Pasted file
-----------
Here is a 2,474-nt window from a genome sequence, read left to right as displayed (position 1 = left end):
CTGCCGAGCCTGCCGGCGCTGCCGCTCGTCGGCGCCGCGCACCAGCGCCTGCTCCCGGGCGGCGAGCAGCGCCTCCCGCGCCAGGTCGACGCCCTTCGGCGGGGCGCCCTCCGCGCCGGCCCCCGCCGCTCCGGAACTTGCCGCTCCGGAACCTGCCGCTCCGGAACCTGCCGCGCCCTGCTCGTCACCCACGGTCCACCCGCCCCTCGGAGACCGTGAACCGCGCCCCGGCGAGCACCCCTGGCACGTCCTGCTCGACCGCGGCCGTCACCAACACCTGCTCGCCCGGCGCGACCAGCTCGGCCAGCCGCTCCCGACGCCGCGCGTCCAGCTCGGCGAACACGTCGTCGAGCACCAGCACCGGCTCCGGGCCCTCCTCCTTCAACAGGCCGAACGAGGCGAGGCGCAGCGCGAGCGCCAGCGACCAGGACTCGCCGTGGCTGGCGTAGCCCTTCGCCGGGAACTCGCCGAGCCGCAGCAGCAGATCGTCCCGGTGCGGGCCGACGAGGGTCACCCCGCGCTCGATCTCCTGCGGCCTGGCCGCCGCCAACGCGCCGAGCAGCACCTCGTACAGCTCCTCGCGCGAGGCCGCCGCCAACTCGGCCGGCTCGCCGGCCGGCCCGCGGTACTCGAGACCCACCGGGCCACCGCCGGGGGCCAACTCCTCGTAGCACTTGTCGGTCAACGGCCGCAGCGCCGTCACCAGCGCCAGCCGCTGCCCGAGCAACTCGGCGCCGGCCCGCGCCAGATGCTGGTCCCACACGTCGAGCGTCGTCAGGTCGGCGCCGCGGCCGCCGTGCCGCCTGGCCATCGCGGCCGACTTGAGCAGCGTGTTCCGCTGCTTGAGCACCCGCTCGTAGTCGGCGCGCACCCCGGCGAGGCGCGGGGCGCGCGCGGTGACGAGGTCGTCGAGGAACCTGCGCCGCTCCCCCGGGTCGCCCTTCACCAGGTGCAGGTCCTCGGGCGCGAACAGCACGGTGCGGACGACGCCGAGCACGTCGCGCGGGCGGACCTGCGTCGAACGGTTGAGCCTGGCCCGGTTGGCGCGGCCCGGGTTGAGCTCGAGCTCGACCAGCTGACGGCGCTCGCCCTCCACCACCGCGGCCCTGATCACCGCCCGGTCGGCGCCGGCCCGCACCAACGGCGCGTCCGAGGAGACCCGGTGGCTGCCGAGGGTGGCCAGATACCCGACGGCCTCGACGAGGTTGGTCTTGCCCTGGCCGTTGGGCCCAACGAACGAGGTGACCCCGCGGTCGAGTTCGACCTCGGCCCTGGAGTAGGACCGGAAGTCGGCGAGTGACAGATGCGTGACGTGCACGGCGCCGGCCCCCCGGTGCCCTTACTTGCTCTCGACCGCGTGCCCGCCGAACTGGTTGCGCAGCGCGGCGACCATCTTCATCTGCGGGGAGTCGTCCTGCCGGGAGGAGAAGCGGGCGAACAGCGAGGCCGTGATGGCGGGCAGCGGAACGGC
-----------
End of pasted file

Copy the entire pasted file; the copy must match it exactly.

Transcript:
Here is a 2,474-nt window from a genome sequence, read left to right as displayed (position 1 = left end):
CTGCCGAGCCTGCCGGCGCTGCCGCTCGTCGGCGCCGCGCACCAGCGCCTGCTCCCGGGCGGCGAGCAGCGCCTCCCGCGCCAGGTCGACGCCCTTCGGCGGGGCGCCCTCCGCGCCGGCCCCCGCCGCTCCGGAACTTGCCGCTCCGGAACCTGCCGCTCCGGAACCTGCCGCGCCCTGCTCGTCACCCACGGTCCACCCGCCCCTCGGAGACCGTGAACCGCGCCCCGGCGAGCACCCCTGGCACGTCCTGCTCGACCGCGGCCGTCACCAACACCTGCTCGCCCGGCGCGACCAGCTCGGCCAGCCGCTCCCGACGCCGCGCGTCCAGCTCGGCGAACACGTCGTCGAGCACCAGCACCGGCTCCGGGCCCTCCTCCTTCAACAGGCCGAACGAGGCGAGGCGCAGCGCGAGCGCCAGCGACCAGGACTCGCCGTGGCTGGCGTAGCCCTTCGCCGGGAACTCGCCGAGCCGCAGCAGCAGATCGTCCCGGTGCGGGCCGACGAGGGTCACCCCGCGCTCGATCTCCTGCGGCCTGGCCGCCGCCAACGCGCCGAGCAGCACCTCGTACAGCTCCTCGCGCGAGGCCGCCGCCAACTCGGCCGGCTCGCCGGCCGGCCCGCGGTACTCGAGACCCACCGGGCCACCGCCGGGGGCCAACTCCTCGTAGCACTTGTCGGTCAACGGCCGCAGCGCCGTCACCAGCGCCAGCCGCTGCCCGAGCAACTCGGCGCCGGCCCGCGCCAGATGCTGGTCCCACACGTCGAGCGTCGTCAGGTCGGCGCCGCGGCCGCCGTGCCGCCTGGCCATCGCGGCCGACTTGAGCAGCGTGTTCCGCTGCTTGAGCACCCGCTCGTAGTCGGCGCGCACCCCGGCGAGGCGCGGGGCGCGCGCGGTGACGAGGTCGTCGAGGAACCTGCGCCGCTCCCCCGGGTCGCCCTTCACCAGGTGCAGGTCCTCGGGCGCGAACAGCACGGTGCGGACGACGCCGAGCACGTCGCGCGGGCGGACCTGCGTCGAACGGTTGAGCCTGGCCCGGTTGGCGCGGCCCGGGTTGAGCTCGAGCTCGACCAGCTGACGGCGCTCGCCCTCCACCACCGCGGCCCTGATCACCGCCCGGTCGGCGCCGGCCCGCACCAACGGCGCGTCCGAGGAGACCCGGTGGCTGCCGAGGGTGGCCAGATACCCGACGGCCTCGACGAGGTTGGTCTTGCCCTGGCCGTTGGGCCCAACGAACGAGGTGACCCCGCGGTCGAGTTCGACCTCGGCCCTGGAGTAGGACCGGAAGTCGGCGAGTGACAGATGCGTGACGTGCACGGCGCCGGCCCCCCGGTGCCCTTACTTGCTCTCGACCGCGTGCCCGCCGAACTGGTTGCGCAGCGCGGCGACCATCTTCATCTGCGGGGAGTCGTCCTGCCGGGAGGAGAAGCGGGCGAACAGCGAGGCCGTGATGGCGGGCAGCGGAACGGC